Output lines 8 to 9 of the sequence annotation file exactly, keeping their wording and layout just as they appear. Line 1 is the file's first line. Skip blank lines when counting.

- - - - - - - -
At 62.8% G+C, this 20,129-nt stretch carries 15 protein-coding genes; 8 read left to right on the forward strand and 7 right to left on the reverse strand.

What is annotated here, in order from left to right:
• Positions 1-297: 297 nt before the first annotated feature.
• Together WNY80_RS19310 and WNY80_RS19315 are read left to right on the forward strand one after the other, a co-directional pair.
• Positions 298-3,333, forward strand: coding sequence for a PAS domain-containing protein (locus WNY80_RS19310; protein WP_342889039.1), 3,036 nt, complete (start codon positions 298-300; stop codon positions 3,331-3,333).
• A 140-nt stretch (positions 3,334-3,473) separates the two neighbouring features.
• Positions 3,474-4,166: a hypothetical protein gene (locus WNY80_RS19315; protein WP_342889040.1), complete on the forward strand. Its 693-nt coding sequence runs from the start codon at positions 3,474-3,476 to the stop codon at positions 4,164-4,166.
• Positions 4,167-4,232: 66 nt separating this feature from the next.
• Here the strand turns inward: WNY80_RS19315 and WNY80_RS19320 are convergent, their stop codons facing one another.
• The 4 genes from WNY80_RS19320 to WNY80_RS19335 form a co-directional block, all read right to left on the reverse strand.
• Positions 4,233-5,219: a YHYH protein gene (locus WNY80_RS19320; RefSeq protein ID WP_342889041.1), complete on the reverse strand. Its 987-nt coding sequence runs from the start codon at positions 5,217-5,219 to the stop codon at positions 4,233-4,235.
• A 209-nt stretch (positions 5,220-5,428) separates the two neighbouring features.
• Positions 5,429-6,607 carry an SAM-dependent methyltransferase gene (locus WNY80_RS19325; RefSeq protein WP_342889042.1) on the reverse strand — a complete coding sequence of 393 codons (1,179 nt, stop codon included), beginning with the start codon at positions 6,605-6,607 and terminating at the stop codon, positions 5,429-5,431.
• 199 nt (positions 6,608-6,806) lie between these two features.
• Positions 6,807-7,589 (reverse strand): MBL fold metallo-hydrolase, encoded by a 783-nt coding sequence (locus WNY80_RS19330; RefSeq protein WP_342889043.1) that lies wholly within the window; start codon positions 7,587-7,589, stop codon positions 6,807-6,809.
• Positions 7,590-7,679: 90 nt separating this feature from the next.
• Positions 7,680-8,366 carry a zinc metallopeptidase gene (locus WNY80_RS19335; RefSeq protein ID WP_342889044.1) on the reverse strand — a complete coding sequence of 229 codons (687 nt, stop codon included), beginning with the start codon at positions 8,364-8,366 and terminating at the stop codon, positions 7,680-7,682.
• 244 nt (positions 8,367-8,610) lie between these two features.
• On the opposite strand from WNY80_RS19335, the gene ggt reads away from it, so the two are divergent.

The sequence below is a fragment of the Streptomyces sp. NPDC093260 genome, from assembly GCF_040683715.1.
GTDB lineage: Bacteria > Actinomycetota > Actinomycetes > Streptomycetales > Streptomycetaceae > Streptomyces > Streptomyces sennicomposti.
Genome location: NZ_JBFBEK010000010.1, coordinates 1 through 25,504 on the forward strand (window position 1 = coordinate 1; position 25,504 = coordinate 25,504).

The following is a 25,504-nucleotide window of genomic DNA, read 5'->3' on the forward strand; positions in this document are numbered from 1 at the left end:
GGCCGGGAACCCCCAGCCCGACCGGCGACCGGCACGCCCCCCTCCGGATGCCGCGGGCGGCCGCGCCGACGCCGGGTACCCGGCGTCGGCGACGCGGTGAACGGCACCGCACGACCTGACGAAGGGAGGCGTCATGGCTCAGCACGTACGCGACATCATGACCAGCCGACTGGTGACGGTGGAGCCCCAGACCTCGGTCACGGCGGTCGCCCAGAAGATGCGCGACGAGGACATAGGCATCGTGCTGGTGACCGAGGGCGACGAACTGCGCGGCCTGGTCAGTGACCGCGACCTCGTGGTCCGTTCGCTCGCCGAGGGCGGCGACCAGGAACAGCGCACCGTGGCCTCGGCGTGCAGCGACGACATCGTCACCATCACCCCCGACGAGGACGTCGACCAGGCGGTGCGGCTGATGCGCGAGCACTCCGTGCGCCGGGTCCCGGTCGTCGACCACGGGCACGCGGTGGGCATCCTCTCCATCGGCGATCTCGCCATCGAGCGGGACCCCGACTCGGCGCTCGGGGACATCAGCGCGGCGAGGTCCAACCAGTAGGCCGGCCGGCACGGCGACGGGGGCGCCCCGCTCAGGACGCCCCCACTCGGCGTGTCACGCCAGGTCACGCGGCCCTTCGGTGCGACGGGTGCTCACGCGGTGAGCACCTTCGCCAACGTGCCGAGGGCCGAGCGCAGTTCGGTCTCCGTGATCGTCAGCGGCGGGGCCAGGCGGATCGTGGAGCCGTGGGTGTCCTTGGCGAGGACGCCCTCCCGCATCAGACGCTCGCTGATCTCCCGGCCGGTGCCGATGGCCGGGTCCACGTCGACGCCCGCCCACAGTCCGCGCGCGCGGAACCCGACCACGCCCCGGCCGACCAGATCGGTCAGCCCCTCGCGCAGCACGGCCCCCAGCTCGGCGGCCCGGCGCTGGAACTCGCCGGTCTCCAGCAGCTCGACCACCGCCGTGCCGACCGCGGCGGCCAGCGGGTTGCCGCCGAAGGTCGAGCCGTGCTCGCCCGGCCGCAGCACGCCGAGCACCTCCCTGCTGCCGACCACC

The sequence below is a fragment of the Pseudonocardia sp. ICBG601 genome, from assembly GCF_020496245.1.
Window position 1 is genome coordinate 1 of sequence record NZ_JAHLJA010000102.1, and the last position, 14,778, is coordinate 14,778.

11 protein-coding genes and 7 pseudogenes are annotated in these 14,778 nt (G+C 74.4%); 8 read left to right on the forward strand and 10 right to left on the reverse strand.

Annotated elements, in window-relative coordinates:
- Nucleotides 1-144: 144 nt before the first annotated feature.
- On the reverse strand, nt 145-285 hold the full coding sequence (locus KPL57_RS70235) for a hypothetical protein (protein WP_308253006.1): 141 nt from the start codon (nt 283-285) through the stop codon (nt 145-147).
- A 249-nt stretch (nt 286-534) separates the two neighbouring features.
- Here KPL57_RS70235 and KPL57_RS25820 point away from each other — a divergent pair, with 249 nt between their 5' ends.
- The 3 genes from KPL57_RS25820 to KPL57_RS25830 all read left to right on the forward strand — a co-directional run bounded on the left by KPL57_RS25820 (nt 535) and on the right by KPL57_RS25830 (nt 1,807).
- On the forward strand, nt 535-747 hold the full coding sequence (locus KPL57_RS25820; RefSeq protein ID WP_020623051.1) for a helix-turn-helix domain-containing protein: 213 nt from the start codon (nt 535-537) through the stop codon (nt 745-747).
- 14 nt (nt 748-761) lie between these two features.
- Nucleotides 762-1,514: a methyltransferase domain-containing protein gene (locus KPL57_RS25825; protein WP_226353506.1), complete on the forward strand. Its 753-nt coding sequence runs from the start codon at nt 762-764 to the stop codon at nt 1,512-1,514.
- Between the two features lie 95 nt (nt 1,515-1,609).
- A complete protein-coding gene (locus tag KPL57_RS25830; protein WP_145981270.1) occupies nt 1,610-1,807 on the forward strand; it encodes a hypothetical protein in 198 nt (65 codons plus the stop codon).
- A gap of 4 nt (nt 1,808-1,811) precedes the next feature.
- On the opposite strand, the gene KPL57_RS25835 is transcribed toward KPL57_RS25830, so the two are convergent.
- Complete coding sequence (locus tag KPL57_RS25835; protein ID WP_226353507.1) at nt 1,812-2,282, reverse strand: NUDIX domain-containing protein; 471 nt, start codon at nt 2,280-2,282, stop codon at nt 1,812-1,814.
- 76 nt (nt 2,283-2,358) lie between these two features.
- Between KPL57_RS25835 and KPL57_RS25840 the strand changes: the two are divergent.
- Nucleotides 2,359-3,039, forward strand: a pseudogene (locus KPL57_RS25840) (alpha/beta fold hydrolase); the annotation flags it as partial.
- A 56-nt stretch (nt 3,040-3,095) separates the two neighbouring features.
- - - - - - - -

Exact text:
• Positions 4,167-4,232: 66 nt separating this feature from the next.
• Here the strand turns inward: WNY80_RS19315 and WNY80_RS19320 are convergent, their stop codons facing one another.